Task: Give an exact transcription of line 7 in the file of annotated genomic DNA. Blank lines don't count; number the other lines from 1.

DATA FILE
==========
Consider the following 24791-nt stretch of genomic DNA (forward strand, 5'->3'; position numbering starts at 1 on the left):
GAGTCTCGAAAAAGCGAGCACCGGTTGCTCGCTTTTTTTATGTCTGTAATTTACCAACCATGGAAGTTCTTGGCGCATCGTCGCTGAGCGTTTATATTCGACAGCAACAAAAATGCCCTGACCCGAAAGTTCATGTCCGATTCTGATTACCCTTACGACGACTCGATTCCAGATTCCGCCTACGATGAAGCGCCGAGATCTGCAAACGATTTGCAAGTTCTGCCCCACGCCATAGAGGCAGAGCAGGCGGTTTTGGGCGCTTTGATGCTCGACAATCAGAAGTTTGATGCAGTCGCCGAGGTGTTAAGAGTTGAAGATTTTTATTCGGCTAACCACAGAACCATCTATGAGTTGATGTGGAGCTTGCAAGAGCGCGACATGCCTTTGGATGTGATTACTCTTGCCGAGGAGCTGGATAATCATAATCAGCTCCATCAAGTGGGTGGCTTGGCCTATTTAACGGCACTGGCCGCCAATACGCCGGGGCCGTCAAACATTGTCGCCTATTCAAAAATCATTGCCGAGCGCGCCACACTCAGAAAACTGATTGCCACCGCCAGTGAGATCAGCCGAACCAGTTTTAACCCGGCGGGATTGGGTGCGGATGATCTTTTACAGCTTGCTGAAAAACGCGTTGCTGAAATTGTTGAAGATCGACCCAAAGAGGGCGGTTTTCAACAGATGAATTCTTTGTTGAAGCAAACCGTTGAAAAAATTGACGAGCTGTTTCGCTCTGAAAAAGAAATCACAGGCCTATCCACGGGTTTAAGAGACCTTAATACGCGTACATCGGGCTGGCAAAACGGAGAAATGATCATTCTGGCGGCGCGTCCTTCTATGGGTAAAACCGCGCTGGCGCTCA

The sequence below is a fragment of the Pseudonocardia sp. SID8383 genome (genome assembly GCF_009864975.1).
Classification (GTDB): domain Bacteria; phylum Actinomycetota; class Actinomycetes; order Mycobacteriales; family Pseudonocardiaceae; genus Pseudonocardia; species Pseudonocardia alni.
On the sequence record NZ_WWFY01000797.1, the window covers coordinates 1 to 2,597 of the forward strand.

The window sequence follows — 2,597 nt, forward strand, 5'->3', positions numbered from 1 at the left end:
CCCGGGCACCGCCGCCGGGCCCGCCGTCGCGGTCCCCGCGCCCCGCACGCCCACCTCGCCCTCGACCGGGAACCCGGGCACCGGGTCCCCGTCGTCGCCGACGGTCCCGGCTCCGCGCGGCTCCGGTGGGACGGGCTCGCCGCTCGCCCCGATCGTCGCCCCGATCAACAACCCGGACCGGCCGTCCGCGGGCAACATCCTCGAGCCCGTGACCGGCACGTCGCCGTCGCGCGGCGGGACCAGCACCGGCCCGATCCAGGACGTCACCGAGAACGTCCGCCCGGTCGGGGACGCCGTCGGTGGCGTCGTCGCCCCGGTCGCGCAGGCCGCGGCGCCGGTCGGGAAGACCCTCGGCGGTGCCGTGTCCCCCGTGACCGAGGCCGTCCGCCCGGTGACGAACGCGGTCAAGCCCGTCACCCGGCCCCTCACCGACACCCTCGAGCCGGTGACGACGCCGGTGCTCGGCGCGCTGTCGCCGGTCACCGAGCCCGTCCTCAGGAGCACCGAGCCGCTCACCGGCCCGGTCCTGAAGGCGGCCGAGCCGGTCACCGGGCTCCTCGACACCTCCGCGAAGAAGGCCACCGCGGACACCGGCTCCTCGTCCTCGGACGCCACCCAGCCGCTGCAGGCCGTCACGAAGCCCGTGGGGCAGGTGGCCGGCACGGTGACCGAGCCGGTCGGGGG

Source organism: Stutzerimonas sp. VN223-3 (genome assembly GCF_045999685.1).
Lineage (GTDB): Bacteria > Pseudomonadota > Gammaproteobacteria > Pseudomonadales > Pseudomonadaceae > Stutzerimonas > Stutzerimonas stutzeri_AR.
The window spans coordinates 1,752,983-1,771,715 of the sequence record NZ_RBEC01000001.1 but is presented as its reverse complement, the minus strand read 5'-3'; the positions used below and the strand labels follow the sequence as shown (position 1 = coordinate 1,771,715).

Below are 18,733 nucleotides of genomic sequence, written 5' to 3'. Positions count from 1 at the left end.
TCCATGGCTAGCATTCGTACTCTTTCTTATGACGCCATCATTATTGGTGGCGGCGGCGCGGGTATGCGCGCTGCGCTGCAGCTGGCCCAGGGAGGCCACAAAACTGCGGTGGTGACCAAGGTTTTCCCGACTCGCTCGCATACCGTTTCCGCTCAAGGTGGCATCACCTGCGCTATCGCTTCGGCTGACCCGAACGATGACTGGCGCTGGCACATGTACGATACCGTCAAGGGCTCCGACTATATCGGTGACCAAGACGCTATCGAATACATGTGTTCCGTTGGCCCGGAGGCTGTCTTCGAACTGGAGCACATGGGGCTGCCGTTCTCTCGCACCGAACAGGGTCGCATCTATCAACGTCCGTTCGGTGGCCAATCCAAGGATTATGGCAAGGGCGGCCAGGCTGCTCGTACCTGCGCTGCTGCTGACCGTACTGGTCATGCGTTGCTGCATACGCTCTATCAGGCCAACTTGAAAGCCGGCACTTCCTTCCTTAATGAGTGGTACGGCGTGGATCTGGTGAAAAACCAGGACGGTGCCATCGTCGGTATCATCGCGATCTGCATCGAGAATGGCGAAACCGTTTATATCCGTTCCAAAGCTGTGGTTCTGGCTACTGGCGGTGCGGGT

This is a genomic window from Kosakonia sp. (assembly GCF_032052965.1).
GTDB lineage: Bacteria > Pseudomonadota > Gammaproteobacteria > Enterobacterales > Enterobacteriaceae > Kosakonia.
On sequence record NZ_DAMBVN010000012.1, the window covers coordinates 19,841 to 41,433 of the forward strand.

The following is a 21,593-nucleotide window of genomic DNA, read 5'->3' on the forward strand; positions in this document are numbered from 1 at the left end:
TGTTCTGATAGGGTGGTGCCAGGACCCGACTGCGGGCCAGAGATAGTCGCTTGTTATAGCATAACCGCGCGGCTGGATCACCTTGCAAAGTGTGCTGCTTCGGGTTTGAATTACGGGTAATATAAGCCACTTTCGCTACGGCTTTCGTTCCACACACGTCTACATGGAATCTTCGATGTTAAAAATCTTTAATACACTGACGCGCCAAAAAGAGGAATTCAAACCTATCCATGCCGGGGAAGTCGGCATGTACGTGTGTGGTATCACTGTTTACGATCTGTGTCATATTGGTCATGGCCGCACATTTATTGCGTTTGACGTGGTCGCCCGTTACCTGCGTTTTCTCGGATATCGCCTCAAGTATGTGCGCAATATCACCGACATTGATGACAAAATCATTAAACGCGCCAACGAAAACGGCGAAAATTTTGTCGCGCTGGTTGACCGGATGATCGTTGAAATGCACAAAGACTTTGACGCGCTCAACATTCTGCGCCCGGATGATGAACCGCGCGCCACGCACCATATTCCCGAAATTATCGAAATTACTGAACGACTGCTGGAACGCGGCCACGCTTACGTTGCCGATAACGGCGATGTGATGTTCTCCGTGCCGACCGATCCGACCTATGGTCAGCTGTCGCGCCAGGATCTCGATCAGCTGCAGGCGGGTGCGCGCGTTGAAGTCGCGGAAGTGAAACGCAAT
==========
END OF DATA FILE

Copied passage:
CCCGGGCACCGCCGCCGGGCCCGCCGTCGCGGTCCCCGCGCCCCGCACGCCCACCTCGCCCTCGACCGGGAACCCGGGCACCGGGTCCCCGTCGTCGCCGACGGTCCCGGCTCCGCGCGGCTCCGGTGGGACGGGCTCGCCGCTCGCCCCGATCGTCGCCCCGATCAACAACCCGGACCGGCCGTCCGCGGGCAACATCCTCGAGCCCGTGACCGGCACGTCGCCGTCGCGCGGCGGGACCAGCACCGGCCCGATCCAGGACGTCACCGAGAACGTCCGCCCGGTCGGGGACGCCGTCGGTGGCGTCGTCGCCCCGGTCGCGCAGGCCGCGGCGCCGGTCGGGAAGACCCTCGGCGGTGCCGTGTCCCCCGTGACCGAGGCCGTCCGCCCGGTGACGAACGCGGTCAAGCCCGTCACCCGGCCCCTCACCGACACCCTCGAGCCGGTGACGACGCCGGTGCTCGGCGCGCTGTCGCCGGTCACCGAGCCCGTCCTCAGGAGCACCGAGCCGCTCACCGGCCCGGTCCTGAAGGCGGCCGAGCCGGTCACCGGGCTCCTCGACACCTCCGCGAAGAAGGCCACCGCGGACACCGGCTCCTCGTCCTCGGACGCCACCCAGCCGCTGCAGGCCGTCACGAAGCCCGTGGGGCAGGTGGCCGGCACGGTGACCGAGCCGGTCGGGGG